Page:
This is the sensible approach employed by John Tantillo, Ph.D., aka The Marketing Doctor, in dispensing bite-sized morsels of wisdom in People Buy Brands, Not Companies. I’ll tell you right off the bat why I heartily recommend this book. Honestly, it’s because after reading it, I came away from it with a few solid ideas about how to improve the “Kam Williams” brand. And if any one of them helps me gain a competitive edge, the modest investment in the opus in terms of money and time will have easily been made worth the while.
In easy-to-read layman’s terms augmented by a glossary, Dr. Tantillo examines branding and marketing strategies from a variety of angles, including the individual, the corporate and the political. One of his most fascinating analyses is that of the previous presidential campaign during which he claims that “the Democratic Party was as much or more of a stumbling block than John McCain.” for brand Obama. The author also praises the President as a brilliant politician who “knows the difference between his brand and the Democratic party.” So, he wouldn’t be surprised to see Obama rise to the challenges posed by a re-election effort in 2012.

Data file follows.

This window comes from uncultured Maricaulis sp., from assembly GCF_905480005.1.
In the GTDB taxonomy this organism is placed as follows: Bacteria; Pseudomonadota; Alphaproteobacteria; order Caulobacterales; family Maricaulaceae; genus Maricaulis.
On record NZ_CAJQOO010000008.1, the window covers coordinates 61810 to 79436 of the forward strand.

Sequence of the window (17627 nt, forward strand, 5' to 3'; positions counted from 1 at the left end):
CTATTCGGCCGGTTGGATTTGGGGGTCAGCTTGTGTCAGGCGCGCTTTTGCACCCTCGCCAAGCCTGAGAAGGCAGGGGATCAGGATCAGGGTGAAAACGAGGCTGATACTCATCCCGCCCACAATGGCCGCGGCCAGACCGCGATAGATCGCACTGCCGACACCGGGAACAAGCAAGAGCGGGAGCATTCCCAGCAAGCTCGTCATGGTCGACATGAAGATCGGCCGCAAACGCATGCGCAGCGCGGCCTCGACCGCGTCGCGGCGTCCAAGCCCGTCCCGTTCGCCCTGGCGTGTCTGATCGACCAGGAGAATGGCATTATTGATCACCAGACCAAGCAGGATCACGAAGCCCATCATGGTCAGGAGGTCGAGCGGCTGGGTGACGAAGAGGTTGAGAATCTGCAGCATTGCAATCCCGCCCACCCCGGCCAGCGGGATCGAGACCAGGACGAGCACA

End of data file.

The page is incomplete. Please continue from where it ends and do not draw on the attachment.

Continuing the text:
But this how-to tome is really about you, the reader, and the fact that, “Like it or not, you’ve already got a brand,” whether it’s a business or merely your name. For the point driven home here repeatedly is the importance of appreciating the value of building that brand and of channeling your resources in the direction most likely to maximize your return on any financial, emotional and sweat of the brow investments in yourself.